WASHINGTON—President Bush made a personal appearance before the NAACP on Thursday for the first time of his presidency, a gesture toward ending years of bad blood between himself and the nation's foremost civil rights organization.
Bush acknowledged to a packed convention hall that racism persists in America, and he admitted that his party and his White House are out of step with many African-American voters.
"I understand that many African-Americans distrust my political party," Bush said. "I consider it a tragedy that the party of Lincoln let go of its historic ties with the African-American community. For too long, my party wrote off the African-American vote, and many African-Americans wrote off the Republican Party."
Bush's remarks signaled a thaw in the relationship between the president and the NAACP leadership, which in previous years leveled criticism at White House policies that Bush took as so blistering and personal that he refused for five years to attend the group's annual convention. Bush was on course to become the first president since Herbert Hoover not to attend a NAACP convention while in office.
But with a new NAACP president, former Verizon executive Bruce Gordon, and a renewed GOP election-year effort to woo African-American voters, and with the convention site just blocks from the White House rather than more-distant cities, Bush found it hard to turn down the group's invitation this year.
"Bruce is a polite guy—I thought he was going to say, `It's about time you showed up,'" Bush said to laughter and applause in the packed ballroom at Washington's convention center. "I see this as a moment of opportunity. I have come to celebrate the heroism of the civil rights movement and the accomplishments of the NAACP."
Bush received mild applause during an address that featured some old themes from his 2000 and 2004 election campaigns and a pledge to sign a bill renewing the 1965 Voting Rights Act, which the Senate passed 98-0 later in the day.
He received a smattering of boos when he touted his education program, which provides for the creation of charter schools and advocates giving vouchers to help children at failing public schools pay for private school.
"Charter schools are a sore spot with us," said Bob Lydia, president of the NAACP's Dallas branch. He said the plan siphons much needed money away from public education systems. "We don't think we should go down that road. President Bush and (former Education Secretary) Rod Paige didn't do the job we thought they would on education."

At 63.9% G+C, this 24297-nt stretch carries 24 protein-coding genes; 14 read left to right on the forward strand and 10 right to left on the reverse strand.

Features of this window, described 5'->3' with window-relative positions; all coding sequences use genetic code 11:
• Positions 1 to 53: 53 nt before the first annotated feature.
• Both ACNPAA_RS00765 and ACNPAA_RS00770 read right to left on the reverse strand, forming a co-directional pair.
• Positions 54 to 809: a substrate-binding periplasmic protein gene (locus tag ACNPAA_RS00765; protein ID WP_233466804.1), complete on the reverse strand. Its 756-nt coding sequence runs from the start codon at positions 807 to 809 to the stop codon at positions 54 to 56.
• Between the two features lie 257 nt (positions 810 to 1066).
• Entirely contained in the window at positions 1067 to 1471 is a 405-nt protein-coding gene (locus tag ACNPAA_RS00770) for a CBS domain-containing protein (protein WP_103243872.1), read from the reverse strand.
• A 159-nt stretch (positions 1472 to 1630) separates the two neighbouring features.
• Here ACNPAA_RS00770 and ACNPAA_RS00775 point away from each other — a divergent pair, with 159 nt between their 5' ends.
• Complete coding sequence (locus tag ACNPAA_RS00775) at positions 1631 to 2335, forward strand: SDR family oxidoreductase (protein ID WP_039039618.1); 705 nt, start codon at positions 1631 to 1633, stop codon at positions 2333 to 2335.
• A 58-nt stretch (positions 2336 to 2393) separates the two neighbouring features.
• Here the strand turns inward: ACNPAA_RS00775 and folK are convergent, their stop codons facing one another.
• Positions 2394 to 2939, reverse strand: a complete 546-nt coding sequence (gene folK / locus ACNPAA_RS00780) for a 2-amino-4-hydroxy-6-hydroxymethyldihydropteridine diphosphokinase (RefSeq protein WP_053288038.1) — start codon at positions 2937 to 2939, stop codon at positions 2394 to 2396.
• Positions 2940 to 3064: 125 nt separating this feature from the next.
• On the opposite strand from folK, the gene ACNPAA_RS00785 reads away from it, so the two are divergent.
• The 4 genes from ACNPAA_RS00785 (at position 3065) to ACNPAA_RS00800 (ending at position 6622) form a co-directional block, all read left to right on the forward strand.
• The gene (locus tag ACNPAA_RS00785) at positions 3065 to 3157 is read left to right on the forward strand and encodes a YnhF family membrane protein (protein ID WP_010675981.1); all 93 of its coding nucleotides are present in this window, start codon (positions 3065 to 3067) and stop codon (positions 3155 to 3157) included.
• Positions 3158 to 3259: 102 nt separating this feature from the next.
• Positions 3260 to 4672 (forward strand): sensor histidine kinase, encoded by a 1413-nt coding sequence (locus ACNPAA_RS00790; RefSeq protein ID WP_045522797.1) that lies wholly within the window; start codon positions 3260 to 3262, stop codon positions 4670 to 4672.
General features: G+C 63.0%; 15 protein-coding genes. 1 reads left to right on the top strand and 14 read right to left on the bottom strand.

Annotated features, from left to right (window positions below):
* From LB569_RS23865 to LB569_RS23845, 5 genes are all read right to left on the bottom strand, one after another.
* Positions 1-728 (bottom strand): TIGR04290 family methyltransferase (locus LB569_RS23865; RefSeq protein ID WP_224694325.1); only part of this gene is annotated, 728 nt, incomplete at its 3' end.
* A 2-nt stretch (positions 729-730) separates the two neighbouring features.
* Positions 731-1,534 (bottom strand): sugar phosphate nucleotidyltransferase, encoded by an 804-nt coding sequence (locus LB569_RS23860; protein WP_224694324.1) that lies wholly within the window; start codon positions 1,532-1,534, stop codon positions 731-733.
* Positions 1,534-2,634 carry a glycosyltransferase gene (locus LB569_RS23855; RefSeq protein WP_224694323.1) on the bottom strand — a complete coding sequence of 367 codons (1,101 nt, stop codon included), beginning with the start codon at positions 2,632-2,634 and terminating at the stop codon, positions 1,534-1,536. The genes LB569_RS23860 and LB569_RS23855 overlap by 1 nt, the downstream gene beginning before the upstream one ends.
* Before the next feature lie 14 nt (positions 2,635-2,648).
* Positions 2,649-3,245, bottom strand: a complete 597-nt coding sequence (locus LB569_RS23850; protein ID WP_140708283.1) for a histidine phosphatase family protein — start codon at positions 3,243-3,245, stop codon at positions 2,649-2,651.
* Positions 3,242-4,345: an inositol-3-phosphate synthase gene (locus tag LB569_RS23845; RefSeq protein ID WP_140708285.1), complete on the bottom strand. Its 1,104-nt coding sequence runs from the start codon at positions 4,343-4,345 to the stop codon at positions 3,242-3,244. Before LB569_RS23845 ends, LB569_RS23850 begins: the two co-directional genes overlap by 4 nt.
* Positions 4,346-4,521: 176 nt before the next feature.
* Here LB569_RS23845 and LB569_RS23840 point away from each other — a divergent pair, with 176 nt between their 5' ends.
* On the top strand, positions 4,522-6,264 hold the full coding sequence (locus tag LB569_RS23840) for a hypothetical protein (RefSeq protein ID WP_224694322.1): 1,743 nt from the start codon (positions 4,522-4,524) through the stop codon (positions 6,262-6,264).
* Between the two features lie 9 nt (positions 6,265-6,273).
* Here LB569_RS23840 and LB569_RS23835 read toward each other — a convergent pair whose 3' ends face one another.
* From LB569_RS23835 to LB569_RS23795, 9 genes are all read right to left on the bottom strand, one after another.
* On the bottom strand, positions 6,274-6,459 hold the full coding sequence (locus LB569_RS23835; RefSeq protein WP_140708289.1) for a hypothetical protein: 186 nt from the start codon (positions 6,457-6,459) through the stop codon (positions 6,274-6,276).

Bush received only 9 percent of the African-American vote in 2000 but increased his share to 11 percent in 2004. Only 15 percent of African-Americans approve of the job Bush is doing, according to a Gallup Poll taken earlier this month.
His massive unpopularity is due to a legacy of African-American outrage at perceived racial discrimination in Florida's 2000 presidential balloting, the federal government's failed response in New Orleans to Hurricane Katrina, and White House support of legal challenges to some affirmative-action programs in higher education.
Bush, for his part, signaled a desire to go beyond the acrimony of the past.
"What I want to do is work with the NAACP to help fix the foundations of our society," Bush said.
The president's appearance was greeted with hopefulness and skepticism from the conventioneers and civil rights leaders who attended.
Lydia of Dallas called Bush's talk a long overdue step forward.
"It's a move to do the right thing," said Shirley Johnson, first vice president of the NAACP's Miami-Dade branch. "I am hopeful that the words the president spoke ... that he will live up to his words."
Mary Degree, vice president of the civil rights group's Cleveland County, N.C., branch, said she wasn't impressed.
"We have a president who is on his way out of office coming to us and can't do anything for us," she said. "All the things he's proposing today, what can he do about it?"
Othetta Glover, a retired teacher from Long Beach, Calif., said she had low expectations of Bush before the speech and the same view afterward.
"I don't think he was speaking from the inside, but from the pages he was reading," she said. "It was what I expected him to say."
The Rev. Jesse Jackson noted that while Bush expressed support for renewing the Voting Rights Act, it was groups like the NAACP that pushed for it. "This has not been leadership top-down," Jackson said. "This has been rebellion bottom-up."
Jackson said he asked for a meeting with Bush after the president's speech. He said the president told him to talk to Karl Rove, the White House deputy chief of staff.
(c) 2006, McClatchy-Tribune Information Services.
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